Scottish Creel Fishermen's Federation  

Creeling and the Environment

The waters around Scotland’s coast are home to a complex and beautiful array of marine life. Habitats such as maerl beds and flame shell reefs are of international as well as national importance, and it is imperative that they are protected. Creel fishing can be carried out in areas that support fragile habitats and the species that depend on them without destroying them.

SCFF are committed to working with science and environmental groups to ensure that the Scottish creel fishery is sustainable.

Maerl beds

Scottish Creel Fishermen's Federation : Maerl

Maerl is a form of seaweed known as coralline algae. It is rosy pink when alive, but more familiar to the public in its bleached white form when its lime rich skeleton washed up as sand on the Scottish coast. Maerl forms beds which provide an important habitat for juvenile fish and shellfish, especially scallops which have a high commercial value. Maerl is extremely vulnerable to physical damage.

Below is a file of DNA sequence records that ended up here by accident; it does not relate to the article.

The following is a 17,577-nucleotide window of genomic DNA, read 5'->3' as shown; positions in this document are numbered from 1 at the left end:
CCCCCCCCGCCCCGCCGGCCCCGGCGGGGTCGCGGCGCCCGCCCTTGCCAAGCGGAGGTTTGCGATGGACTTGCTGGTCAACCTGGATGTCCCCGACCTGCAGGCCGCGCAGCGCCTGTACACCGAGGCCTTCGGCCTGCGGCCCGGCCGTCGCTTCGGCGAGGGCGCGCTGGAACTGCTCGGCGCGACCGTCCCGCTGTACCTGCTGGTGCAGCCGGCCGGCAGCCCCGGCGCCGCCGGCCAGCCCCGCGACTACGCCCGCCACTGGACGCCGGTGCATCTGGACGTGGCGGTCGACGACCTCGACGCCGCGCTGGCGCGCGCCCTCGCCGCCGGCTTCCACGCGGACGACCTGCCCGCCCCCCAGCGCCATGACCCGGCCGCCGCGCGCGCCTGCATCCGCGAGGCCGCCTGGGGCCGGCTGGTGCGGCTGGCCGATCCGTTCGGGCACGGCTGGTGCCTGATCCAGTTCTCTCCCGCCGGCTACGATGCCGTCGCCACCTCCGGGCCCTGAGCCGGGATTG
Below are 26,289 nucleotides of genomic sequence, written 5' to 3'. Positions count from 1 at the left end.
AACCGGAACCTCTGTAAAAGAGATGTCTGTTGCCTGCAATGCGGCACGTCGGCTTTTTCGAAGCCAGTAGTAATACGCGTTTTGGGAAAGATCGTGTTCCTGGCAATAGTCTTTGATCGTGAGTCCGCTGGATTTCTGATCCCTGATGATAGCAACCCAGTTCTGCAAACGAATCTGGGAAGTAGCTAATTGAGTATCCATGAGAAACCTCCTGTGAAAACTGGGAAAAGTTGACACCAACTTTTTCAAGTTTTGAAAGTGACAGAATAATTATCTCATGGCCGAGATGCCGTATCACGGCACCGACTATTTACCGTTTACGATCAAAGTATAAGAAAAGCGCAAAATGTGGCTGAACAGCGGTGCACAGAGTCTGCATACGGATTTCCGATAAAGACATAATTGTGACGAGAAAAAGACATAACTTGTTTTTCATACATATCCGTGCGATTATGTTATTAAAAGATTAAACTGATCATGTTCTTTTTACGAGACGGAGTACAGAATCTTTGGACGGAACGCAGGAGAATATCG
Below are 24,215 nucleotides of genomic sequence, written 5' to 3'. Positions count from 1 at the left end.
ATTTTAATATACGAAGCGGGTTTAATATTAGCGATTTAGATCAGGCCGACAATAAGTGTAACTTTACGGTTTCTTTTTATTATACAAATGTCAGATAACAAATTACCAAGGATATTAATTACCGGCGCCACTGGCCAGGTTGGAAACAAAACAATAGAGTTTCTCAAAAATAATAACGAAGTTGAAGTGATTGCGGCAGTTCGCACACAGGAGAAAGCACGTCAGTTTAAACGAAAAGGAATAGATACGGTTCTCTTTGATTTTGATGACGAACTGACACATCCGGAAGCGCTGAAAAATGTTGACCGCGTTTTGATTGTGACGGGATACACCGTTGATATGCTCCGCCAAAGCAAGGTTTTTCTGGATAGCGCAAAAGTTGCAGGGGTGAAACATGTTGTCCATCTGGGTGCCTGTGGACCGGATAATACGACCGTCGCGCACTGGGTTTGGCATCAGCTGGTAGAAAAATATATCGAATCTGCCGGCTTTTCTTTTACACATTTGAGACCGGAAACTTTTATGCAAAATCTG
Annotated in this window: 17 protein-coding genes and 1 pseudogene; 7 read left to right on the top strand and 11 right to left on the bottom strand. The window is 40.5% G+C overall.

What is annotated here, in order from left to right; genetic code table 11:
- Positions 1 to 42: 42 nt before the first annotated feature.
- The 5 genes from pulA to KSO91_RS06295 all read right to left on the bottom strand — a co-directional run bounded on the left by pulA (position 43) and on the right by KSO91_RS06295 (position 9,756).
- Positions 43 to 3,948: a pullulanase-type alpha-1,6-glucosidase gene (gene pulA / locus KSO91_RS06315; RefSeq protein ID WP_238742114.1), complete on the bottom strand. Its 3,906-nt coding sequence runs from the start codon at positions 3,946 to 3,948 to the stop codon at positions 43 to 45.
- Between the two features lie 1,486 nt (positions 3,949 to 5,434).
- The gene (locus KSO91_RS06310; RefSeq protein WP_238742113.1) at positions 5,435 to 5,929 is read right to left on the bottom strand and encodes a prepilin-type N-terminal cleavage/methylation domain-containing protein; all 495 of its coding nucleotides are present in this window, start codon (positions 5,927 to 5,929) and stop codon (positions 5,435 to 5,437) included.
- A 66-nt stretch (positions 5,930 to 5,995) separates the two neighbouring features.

Flame shell reef

Scottish Creel Fishermen's Federation : Flame Shell

The flames shell (Limaria hians) grow in ‘nests’ submerged in the substrate. Great numbers of these nests can be found together in beds that stabilise and raise the seabed, creating important habitat for spat fall, and a secure hiding place for invertebrates and the juvenile stages of fish and crustaceans. Large beds are now rare due to mechanical disturbance, the best beds can be found off the west coast of Scotland.

Sea Pens

Scottish Creel Fishermen's Federation : Sea Pen

Sea pens of different species are often found in the same soft muddy habitats that are home to prawns.

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